I often wonder if my peers in the WLAN space face the same frustrations as me, so I decided to ask. I set up an online survey and reached out to wireless colleagues in higher education. The goal was to gauge their satisfaction with WLAN vendors' management systems. I contacted potential respondents via a couple of active mailing lists used by IT professionals who support colleges and universities around the world. I got 181 responses to 27 questions. While I don't consider my poll to be scientific, I do find value in the results, some of which I share below.
I learned several things from the survey. First, my own 3,500-plus wireless environment at Syracuse University, and the approximately 16,000 peak concurrent wireless clients we see on a typical day, puts me in the top 11% of respondents polled for size. I also learned 96% of respondents have controller-based WLAN at their main site (as do I).
While I'm in the majority regarding a controller-based WLAN, I'm in the minority for organizations using cloud-managed wireless at one or more sites, which accounts for just 7% of respondents.
Can't Get Much Satisfaction
One thing I wanted to find out is whether my peers are satisfied with the WLAN management capabilities of their vendors. The takeaway? Vendors have room for improvement. Fifty-five percent say they are satisfied, which isn't bad, but more than a third of respondents (38%) call it a mixed bag--the job gets done, but there are gaps and bugs. Six percent say it's downright terrible.
Of course, vendors don't necessarily have a lot of motivation to address management concerns if their customers can't go to a competitor: 63% of respondents feel they are locked in to their vendor's management system. The fact is there are no real third-party options, so the only alternative for dissatisfied customers is to assemble ICMP and SNMP tools into something that approximates a "management" system.
I also asked respondents for their perceptions of vendor balance between rolling out new features vs. stability and support of the platform. Again, the results were mixed: 56% said they were content with the quality and rate of new feature releases and the stability of the platform. However, 27% said that while new features get rolled out frequently, the platform can be buggy and unreliable. Sixteen percent said their vendors seem more interested in rolling out new features than in providing a stable platform.
The forthcoming availability of products based on the 802.11ac standard has lots of IT professionals reviewing their WLAN options. According to my survey, 36% will either definitely change vendors (4%) or will consider changing WLAN vendors (32%) with the advent of 802.11ac.
Meanwhile, 20% of all respondents currently support multiple WLAN vendors, but the majority of those are migrating to a single-vendor strategy. That makes sense, because keeping more than one large WLAN environment in close quarters can be an RF and management nightmare. At the same time, I'm not the only one who will continue to run with a different vendor at my far-flung sites where the use-case tends to be different in size and scope.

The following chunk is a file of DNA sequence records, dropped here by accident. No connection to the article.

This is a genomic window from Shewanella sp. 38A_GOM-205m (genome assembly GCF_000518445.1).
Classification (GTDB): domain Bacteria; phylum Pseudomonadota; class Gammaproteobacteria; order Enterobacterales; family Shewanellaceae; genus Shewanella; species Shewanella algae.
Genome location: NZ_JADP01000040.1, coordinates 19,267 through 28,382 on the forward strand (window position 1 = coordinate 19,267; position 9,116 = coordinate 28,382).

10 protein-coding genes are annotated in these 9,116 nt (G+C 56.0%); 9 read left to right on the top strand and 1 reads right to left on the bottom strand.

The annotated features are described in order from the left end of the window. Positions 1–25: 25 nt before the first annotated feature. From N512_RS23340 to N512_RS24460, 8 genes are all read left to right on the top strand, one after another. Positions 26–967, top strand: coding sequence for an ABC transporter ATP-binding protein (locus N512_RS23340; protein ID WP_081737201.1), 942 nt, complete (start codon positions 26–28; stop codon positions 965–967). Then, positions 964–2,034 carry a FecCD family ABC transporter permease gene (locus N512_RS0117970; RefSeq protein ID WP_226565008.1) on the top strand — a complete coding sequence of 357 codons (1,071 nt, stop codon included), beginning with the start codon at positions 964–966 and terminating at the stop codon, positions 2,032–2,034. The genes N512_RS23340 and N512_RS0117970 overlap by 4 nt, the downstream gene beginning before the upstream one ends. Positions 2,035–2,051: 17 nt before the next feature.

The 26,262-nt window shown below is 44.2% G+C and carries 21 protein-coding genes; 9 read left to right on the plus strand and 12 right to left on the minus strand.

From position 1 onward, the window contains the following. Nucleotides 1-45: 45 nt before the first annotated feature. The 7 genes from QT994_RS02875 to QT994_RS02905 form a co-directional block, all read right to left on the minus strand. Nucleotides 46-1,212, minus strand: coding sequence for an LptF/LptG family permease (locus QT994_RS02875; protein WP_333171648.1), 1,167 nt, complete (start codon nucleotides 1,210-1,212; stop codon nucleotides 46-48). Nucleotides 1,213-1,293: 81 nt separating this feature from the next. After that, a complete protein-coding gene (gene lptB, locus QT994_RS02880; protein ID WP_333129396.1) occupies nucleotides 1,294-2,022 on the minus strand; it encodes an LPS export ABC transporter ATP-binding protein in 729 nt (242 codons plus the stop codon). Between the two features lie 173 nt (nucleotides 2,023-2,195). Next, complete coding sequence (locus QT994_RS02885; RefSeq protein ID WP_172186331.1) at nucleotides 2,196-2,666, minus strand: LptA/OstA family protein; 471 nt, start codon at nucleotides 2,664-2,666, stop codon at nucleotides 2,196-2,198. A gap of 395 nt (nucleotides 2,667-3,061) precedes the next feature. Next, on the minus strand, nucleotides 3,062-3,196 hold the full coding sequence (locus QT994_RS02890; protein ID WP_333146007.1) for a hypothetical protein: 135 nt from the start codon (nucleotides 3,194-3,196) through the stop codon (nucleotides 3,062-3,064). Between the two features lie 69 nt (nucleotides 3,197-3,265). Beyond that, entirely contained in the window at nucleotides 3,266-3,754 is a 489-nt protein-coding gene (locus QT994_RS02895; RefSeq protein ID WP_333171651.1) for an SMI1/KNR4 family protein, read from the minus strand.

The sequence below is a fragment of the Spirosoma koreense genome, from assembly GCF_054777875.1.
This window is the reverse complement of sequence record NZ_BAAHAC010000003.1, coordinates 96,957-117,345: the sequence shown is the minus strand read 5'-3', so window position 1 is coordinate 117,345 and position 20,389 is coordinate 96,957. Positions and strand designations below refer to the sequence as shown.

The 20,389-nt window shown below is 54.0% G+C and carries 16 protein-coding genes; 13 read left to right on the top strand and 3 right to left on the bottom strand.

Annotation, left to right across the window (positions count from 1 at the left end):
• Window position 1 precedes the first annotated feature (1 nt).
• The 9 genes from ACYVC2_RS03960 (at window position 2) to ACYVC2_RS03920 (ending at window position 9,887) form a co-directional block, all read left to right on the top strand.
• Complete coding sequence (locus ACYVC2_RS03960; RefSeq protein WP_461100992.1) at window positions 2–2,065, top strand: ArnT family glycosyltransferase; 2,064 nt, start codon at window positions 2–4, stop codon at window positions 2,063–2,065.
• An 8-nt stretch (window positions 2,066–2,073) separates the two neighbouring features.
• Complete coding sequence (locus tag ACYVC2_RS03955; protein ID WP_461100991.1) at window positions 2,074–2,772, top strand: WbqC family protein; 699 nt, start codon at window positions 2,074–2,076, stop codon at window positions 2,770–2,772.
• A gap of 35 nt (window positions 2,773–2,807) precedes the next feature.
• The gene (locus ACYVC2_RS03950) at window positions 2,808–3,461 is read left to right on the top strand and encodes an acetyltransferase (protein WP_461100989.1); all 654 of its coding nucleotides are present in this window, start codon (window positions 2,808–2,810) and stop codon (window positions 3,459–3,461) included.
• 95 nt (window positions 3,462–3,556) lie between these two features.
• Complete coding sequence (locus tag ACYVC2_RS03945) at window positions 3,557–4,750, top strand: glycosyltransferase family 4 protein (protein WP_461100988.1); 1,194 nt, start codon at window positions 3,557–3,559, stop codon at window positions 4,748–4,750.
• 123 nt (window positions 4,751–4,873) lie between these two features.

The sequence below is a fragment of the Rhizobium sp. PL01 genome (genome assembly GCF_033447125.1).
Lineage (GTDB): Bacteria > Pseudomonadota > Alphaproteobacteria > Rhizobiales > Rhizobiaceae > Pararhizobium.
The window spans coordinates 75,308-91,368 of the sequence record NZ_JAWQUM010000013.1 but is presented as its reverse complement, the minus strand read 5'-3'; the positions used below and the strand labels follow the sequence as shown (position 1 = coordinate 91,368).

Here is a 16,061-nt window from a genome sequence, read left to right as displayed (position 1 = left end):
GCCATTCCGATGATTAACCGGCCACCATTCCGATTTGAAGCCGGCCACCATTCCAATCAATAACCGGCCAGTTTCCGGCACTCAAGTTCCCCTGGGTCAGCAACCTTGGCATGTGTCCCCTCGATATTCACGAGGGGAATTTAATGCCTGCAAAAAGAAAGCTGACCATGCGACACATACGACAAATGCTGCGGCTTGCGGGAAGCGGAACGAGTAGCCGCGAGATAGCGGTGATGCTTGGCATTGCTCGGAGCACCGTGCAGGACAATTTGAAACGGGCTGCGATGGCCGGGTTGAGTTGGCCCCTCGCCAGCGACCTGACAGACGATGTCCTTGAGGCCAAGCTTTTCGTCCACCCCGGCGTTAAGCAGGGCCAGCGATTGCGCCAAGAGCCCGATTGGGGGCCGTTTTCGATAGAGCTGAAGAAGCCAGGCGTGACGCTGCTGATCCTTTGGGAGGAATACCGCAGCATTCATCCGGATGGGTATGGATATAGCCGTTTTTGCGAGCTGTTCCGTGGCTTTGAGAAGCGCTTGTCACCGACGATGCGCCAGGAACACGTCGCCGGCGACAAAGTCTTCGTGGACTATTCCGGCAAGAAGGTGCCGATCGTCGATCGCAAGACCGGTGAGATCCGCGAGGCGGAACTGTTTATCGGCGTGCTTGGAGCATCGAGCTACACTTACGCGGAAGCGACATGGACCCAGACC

Other results include:
• 81% feel that vendor lock-in pervades the WLAN space due to lack of interoperability among vendors; 49% feel that this sucks.
• 33% of us are not keen on the thought of unified (wireless + wired) management, given lack of confidence in current management systems.
• The overwhelming majority of respondents find fault with the way wireless systems are hyped up in marketing; 17% say they rarely believe any performance claims made by WLAN vendors.
You'll also find perspective on how many hours respondents have lost to dealing with bugs and other defects on both the wireless and management sides of their systems, along with which vendors (by name) are currently being used or have been dropped from consideration. The survey also has data on respondents' general satisfaction with various parts of the vendor companies we use (sales, support, feature request response, and so on).
Curiously, many of the smaller players scored proportionally high in two seemingly disparate categories: "I will never use this vendor again" and "I would consider this vendor." To me, that indicates a high degree of interest in alternatives to the Big Wireless vendors (Cisco and Aruba). At the same time, of those respondents who have tried the likes of Bluesocket or Xirrus, many were not thrilled. My feeling is that the right sales engineer or escalation engineers can make all the difference on the road to satisfaction or angst.
As you digest the results, please remember that the survey is not inclusive of all WLAN customers; it was limited only to respondents in higher education. It's also likely that in some cases, more than one respondent from the same institution replied. It's extremely likely that the exact same questions aimed at 180 corporate WLAN-keepers, integrators or SMB wireless environments would have greatly differing results. (In fact, we'll get to find out--InformationWeek Reports recently conducted a WLAN survey of corporate users, and a report on the results will be available in early 2013.)
As mentioned earlier, I conducted this poll to satisfy my own curiosity about the issues my peer group has to deal with. If you'd like to conduct the same exercise, I recommend Toluna Quick Surveys, which provides an excellent, no-cost online survey and reporting mechanism.